I’ve seen the results of paper distribution. The Legislature has its own printing shop and during the end of session it runs 24/7 because the State Constitution requires a bill to be presented three days before it can be voted upon. The Governor generally issues a “statement of necessity” that eliminates the three day wait so that all the paper bills can be piled up on a legislator’s desk at the end of session and voted on without the least chance of review.
Whether any legislator will actually read an electronically distributed bill v. a paper bill is highly doubtful but vast acres of trees in the Adirondacks will be preserved so we might as well vote to “help a tree.” Seriously, won’t improve the states’ broken legislative process but will make it more green. Can’t hurt. And the next tree you see in Central Park, since they all talk to each other, will hug you if you stop long enough to tell it you voted for Prop 2.
Proposition 3: The “Smart Schools Bond Act of 2014”
Gov. Cuomo, without any consultation with academic leaders or school districts, proposed this $2 billion bond act early this year. It would allow the following, which might seem hard for educators to oppose:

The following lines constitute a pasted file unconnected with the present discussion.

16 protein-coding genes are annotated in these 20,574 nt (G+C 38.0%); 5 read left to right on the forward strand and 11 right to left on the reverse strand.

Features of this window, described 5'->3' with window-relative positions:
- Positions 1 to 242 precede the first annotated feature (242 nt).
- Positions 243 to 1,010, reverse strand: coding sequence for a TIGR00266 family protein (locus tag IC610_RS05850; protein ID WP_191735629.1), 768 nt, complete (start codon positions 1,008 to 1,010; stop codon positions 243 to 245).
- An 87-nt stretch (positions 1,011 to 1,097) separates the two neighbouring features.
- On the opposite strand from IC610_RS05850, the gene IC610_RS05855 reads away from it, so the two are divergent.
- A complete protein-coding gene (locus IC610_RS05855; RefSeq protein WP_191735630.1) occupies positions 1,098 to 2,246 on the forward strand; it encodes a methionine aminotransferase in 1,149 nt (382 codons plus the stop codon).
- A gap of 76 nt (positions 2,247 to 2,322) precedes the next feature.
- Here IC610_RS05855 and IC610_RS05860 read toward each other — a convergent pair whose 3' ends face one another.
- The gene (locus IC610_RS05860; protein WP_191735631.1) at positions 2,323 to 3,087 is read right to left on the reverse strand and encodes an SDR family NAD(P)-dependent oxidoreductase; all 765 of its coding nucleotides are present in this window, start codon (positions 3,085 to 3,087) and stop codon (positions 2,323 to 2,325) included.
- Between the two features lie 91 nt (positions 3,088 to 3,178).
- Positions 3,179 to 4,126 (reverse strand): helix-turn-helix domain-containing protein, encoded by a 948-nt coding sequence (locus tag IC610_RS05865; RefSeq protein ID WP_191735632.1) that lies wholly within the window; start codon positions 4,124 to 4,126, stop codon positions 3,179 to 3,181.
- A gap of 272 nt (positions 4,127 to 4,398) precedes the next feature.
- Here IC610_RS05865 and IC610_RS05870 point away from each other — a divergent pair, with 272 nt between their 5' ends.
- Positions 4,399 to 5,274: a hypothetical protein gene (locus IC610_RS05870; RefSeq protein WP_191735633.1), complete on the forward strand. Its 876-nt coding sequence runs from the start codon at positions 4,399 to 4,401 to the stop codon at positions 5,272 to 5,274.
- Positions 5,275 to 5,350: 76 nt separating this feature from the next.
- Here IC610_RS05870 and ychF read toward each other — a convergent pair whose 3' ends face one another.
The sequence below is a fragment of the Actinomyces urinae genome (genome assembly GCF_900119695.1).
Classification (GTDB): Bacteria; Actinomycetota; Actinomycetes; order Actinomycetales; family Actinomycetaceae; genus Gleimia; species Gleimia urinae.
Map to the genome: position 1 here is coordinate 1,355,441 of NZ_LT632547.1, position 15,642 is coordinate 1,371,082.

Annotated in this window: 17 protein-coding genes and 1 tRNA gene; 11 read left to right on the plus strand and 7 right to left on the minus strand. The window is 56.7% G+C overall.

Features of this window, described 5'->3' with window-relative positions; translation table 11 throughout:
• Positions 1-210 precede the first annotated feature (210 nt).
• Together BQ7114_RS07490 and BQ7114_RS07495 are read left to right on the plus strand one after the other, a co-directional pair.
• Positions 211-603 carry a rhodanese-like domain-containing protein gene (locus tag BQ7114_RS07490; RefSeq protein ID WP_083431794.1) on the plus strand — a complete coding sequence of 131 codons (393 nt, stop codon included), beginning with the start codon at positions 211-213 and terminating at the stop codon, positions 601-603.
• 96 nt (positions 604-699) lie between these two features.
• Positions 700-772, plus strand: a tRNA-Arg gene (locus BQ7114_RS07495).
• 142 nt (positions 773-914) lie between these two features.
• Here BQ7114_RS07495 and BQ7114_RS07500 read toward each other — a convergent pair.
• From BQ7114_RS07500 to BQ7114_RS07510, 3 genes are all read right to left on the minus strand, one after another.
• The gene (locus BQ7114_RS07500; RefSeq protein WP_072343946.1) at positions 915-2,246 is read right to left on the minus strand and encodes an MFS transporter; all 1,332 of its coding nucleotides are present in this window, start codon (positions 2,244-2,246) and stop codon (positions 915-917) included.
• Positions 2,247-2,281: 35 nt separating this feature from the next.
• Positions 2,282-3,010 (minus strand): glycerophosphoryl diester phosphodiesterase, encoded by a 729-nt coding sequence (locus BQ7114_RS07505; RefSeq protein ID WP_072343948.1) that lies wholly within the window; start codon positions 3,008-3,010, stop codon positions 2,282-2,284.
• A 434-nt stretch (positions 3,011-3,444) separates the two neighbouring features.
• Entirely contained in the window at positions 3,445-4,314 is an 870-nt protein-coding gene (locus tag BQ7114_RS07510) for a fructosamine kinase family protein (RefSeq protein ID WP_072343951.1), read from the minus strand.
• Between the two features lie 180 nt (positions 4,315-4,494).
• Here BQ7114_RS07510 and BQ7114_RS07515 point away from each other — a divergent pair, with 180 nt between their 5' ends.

The proposal would allow the State to borrow up to two billion dollars ($2,000,000,000). This money would be expended on capital projects related to the design, planning, site acquisition, demolition, construction, reconstruction, rehabilitation, or acquisition or installation of equipment for the following types of projects:
- To acquire learning technology equipment or facilities including, but not limited to,
- Interactive whiteboards,
- Computer servers, and
c.Desktop, laptop, and tablet computers;
- To install high-speed broadband or wireless internet connectivity for schools and communities;
- To construct, enhance, and modernize educational facilities to accommodate pre-kindergarten programs and provide instructional space to replace transportable classroom units (otherwise known as “Arthur Goldstein’s trailers”) and
- To install high-tech security features in school buildings and on school campuses
This one comes down to whether you believe this is a good way for the state to bond $2 billion…..
Andrew Cuomo to himself in bed at 3 a.m. some winter night, early 2014: